The architect’s first set of plans were the copyright plans for the eight units.
The architect’s second set were for the 14 units. The important plans were for the 14 units. They positioned the joint venture for greater capital gains provided development proceeded within five years of the approval of the DA for the 14 units. Failing sufficient progress in time, a new DA would have become necessary. The problem was that “… legislative changes meant that a development consent for a project of a similar size [ie 14 units] would not be forthcoming.”(para 83)
Concrete was offered a licence by the architect, Mr Fares, and his solicitor collaborator, Mr Barrack. As we shall see the price was a touch too high. So the real story springs out when we go to the numbers.
If you got lost in the above words and pictures, the numbers will make things clear.
- In the late 1990s Mr Fares, the architect, had a modest architecture practice. The income tax returns of his business, Parramatta Design & Developments Pty Ltd, disclosed a total income in the 1998-99 financial year of A$153,275, with a net loss of A$936. In the preceding year the business had a similar small deficit. (para 144)
- On 2 October 1998 the Nelson Bay land was bought by the joint venture for A$560,000. Mr Fares and Mr Barrack had a two thirds interest in the land leaving the other joint venturers with one third.
- A fee of A$27,000 was paid by the joint venture for the copyright plans prepared by Mr Fares’ company for the development application for eight units. Development consent was obtained in September 1999 for eight units.
- A new development consent was subsequently obtained for 14 units. No more money was required by the author of the architectural plans, Mr Fares, for his plans for the 14 units.
- Because the joint venturers fell into dispute, the land was offered for sale. On 27 June 2002 a written offer to purchase the land was received for $1.8 million. The sale was called off because of alleged unprofessional behaviour by Mr Barrak (stated by Kirby and Crennan JJ at para. 30).
- On 7 August 2003 Concrete Pty Ltd purchased the land for A$2,760,000.
- After purchase of the land by Concrete a fee of A$5 million was sought from Concrete by Mr Fares and Mr Barrak for permission to use the copyright in the architectural plans for the 14 units. Time was running out given the five year limit imposed by the Council. At one stage the claim was made that the payment of $27,000 back in 1999 had been for disbursements, not a fee for the plans. In response to the A$5 million, Concrete offered $33,000 instead. No deal was reached. The parties turned to the court to decide. Concrete won.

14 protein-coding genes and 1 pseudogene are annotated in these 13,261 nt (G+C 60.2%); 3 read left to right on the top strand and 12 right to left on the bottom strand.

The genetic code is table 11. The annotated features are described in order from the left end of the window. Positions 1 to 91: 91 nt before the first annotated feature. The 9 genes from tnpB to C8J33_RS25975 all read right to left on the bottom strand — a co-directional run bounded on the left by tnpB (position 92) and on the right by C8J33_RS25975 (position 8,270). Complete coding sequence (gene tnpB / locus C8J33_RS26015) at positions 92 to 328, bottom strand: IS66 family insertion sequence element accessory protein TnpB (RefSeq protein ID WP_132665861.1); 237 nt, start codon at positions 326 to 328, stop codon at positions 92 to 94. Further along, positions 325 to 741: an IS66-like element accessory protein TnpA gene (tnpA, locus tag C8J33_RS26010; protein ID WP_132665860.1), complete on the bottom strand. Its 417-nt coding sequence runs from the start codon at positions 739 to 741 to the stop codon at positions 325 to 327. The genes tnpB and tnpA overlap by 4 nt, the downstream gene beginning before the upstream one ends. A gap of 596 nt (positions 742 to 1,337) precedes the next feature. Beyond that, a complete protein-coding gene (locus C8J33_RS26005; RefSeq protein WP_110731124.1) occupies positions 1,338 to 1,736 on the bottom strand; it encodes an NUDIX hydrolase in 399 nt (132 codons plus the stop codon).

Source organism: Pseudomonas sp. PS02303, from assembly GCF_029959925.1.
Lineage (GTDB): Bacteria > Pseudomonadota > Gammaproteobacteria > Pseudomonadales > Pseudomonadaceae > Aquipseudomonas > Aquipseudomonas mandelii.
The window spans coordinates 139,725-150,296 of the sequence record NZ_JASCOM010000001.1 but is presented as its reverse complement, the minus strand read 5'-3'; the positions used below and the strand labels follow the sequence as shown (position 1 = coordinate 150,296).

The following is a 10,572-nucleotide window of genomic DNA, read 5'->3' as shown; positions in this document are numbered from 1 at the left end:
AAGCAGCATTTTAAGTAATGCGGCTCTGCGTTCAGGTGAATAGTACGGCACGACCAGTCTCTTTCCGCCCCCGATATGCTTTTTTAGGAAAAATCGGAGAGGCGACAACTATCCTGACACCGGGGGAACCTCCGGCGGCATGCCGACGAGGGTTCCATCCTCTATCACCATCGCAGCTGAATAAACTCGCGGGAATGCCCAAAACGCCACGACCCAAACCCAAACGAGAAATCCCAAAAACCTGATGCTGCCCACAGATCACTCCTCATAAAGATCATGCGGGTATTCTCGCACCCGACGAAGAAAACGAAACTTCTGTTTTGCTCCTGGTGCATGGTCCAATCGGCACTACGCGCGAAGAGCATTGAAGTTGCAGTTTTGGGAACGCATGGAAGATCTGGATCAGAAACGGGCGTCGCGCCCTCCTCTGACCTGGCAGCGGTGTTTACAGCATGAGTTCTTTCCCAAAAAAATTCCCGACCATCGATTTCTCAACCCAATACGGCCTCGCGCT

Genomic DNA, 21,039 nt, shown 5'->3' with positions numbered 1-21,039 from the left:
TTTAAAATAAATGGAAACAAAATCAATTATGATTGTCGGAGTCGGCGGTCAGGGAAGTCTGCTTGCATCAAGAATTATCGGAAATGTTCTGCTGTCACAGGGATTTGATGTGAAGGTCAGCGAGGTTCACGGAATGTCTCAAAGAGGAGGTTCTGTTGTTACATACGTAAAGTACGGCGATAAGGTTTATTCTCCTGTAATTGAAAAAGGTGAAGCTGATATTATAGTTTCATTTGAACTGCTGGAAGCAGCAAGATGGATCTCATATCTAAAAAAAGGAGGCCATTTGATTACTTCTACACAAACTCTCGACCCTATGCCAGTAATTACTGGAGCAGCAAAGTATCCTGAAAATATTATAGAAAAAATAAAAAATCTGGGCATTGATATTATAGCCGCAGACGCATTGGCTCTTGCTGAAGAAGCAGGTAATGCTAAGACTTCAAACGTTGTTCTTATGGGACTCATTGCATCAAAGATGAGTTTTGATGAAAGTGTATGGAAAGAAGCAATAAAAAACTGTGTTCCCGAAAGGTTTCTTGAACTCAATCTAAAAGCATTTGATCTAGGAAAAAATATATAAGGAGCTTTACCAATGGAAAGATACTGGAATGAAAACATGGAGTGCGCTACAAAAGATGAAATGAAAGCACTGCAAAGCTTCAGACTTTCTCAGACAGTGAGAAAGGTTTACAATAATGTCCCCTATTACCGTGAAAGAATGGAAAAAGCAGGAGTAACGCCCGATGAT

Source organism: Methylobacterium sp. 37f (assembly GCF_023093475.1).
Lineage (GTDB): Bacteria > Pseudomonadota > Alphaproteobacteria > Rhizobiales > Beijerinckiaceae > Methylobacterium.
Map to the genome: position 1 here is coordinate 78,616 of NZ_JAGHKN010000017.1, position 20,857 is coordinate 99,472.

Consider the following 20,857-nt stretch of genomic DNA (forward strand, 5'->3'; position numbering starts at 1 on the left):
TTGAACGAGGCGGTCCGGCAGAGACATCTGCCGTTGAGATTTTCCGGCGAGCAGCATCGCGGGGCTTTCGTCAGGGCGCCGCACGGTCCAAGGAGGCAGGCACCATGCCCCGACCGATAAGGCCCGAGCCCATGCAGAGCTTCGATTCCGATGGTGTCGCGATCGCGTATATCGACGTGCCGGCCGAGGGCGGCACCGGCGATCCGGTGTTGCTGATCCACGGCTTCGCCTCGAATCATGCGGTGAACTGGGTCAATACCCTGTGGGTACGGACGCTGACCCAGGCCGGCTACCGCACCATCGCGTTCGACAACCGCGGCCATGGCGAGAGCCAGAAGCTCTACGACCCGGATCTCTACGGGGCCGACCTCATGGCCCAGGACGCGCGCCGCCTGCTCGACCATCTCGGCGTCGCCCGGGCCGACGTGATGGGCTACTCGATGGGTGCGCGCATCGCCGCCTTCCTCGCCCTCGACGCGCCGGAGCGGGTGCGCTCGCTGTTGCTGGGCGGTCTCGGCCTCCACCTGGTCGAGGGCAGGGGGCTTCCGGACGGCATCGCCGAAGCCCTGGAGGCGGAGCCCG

- Document the vision or objective Collaborators should communicate their plans by recording them and discussing them before major decisions are made.
- Distinguish the roles and relationships In a venture each role played by a party should generally be documented, along with its legal relationship to other roles and parties. Depending on what’s best on the specific facts, the documents should legally distinguish the roles of property architects, engineers, owners, investors and developers.In the Concrete case, Justice Callinan said that being able to frame the legal relationships was relevant to the resolution of the case. If the roles and relationships are defined or framed, then the parties don’t have to have a judge do that for them. It may be best to do all this in one or more documents.
- Document the collaboration Collaborators should record their deal. Legal documentation is recommended for partners, joint venturers and other collaborative arrangement.
- Document the deal Plans, drawings and other work affected by copyright should be made the subject to an appropriate written licence agreement or assignment contract. A licence or assignment contract can deal with a myriad of potential issues and minimize or avoid them. The lack of writing, a verbal contract or an unclear contract can make dispute resolution harder especially in highly contested matters.
- Act the part Being sharp or foxy may not be legal. Once more an Australian court confirms that a joint venture has little law to define it. However, if a joint venture can be said to arise then clear obligations follow. Justice Gummow states in the Concrete case that the nature and scope of the joint venture there “possessed fiduciary characteristics of the kind identified in United Dominions Corporation Ltd v Brian Pty Ltd.”(para 15). United Dominions is the leading joint venture case in Australia. In the Concrete case, Justice Callinan makes similar observations (para. 156-157) regarding the existence in a joint venture of an implied obligation to co-operate and not obstruct the performance of contracts.